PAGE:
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Cyano-Collage: You Can’t Photoshop This Mountain

The epic blue mountain-scape you see above is a composite of hundreds of image layers. But they weren’t made with Photoshop—or a digital camera, for that matter.

Instead, artist Wu Chi-Tsung turned to analog methods from the past. He drew from both the Western tradition of cyanotype-making, developed by Sir John Herschel in 1842, and Eastern Shan Shui (“mountains and water”) painting, which dates to 5th-century China.

“Nowadays, any effect can be easily achieved digitally,” Wu says. “I’m determined to take one step back, toward older methods that are closer to nature, bringing more possibilities of randomness.”

Wu’s approach is inspired by the late artist Ni Zaiqin, a Taiwanese traditional painter known for his experimental collages. When Wu began working as his assistant, more than a decade ago, he preferred Western art and materials, dismissing the brush-and-ink formula of traditional Chinese painting as too constricting. But his boss showed him how free and audacious the old art form could be, with the landscape representing a “reflection of the personal spiritual world.” Rather than limiting himself to any single time or place, he began making art that would transcend both, culminating in his series Cyano-Collage in 2015.

Wu uses acrylic gel to paste the cyanotypes onto a huge canvas in his studio.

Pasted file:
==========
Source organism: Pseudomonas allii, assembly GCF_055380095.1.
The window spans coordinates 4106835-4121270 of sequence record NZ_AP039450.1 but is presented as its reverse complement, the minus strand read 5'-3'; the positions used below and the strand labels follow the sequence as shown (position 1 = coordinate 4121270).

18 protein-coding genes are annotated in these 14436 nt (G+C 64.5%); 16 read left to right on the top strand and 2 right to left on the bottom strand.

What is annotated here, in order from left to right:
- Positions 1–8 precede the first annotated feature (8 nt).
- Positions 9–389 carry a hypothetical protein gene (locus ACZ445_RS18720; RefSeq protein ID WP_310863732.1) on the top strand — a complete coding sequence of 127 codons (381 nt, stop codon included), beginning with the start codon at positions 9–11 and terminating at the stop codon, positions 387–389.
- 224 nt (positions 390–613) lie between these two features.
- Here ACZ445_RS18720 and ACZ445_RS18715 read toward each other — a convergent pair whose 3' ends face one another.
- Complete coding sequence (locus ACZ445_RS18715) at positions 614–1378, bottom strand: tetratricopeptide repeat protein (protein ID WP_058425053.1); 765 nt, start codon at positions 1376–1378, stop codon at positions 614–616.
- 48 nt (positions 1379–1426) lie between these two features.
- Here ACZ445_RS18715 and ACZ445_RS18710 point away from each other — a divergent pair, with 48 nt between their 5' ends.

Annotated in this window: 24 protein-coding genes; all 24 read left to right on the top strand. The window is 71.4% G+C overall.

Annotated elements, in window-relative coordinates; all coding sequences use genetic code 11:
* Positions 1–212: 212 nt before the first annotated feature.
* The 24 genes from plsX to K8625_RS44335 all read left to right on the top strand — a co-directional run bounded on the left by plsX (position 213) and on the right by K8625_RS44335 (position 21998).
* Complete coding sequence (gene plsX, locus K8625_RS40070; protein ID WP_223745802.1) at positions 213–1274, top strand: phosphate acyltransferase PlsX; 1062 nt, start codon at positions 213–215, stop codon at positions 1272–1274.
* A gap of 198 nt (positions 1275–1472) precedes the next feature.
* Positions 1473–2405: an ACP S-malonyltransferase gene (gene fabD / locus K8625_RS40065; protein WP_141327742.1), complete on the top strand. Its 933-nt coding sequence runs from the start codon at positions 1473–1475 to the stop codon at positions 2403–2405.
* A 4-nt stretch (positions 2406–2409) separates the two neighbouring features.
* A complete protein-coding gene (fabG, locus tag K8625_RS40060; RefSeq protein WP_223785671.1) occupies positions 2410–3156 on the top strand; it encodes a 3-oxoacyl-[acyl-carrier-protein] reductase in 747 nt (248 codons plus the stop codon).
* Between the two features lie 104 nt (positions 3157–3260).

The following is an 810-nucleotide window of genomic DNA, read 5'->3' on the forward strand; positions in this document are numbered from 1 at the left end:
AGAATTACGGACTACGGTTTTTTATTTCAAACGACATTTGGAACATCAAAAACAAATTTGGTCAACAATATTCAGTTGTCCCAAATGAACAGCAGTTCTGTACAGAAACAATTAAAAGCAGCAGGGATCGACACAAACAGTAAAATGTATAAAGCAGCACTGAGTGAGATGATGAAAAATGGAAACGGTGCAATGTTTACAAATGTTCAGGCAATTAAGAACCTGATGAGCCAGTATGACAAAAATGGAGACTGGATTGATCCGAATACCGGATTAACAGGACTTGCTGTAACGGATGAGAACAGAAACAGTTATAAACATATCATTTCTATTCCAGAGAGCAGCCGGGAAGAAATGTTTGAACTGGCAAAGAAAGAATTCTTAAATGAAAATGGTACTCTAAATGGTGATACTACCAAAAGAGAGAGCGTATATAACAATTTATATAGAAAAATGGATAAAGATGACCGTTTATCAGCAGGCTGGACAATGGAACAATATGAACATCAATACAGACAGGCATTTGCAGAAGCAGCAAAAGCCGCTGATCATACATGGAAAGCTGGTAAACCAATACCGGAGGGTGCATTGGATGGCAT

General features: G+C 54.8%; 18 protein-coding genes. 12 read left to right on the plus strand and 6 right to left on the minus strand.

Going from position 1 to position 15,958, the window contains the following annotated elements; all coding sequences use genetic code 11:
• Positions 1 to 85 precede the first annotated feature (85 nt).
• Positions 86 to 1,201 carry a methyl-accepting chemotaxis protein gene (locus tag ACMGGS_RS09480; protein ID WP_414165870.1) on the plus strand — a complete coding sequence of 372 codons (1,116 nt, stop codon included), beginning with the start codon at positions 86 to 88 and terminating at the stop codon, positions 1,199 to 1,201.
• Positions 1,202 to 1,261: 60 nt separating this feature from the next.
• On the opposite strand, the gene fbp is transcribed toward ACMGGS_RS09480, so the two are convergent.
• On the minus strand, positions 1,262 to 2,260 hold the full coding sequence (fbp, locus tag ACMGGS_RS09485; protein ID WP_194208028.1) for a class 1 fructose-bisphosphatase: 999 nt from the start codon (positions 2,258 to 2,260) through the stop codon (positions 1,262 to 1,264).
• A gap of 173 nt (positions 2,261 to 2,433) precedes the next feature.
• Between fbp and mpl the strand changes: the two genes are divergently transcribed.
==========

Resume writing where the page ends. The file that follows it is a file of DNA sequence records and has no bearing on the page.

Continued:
Wu uses acrylic gel to paste the cyanotypes onto a huge canvas in his studio.Yu Tzu Chin

Each collage takes up to two months to complete. To begin, Wu covers dozens of sheets of xuan (rice) paper, roughly 4 by 8 feet, with an emulsion made from iron compounds that turn deep blue after being exposed to sunlight. He lays them outside for up to an hour, all the while crumpling and creasing the paper with his hands to form jagged lines recalling cliffs and precipices—a reinterpretation of the cun fa texturing brushstrokes in Shan Shui.

After washing the paper to fix the chemicals, it’s time to compose the image. Wu selects dozens of wrinkled papers and individually pastes them flat onto the canvas, sealing each layer with acrylic gel before adding a new one. Sometimes he adds a blank sheet to create depth, erase part of an image, or simply leave space for the imagination. He finishes with a varnish to protect against damaging UV rays.

The final mountain range inspires the same jolt of awe and wonder as a Song Dynasty painting or Ansel Adams photograph. It’s a masterful blend of East and West, past and present—one you can’t photograph, much less Photoshop.

Images from Cyano Collage are on view in Abstract by Nature at Sean Kelly Gallery in New York through August 2.


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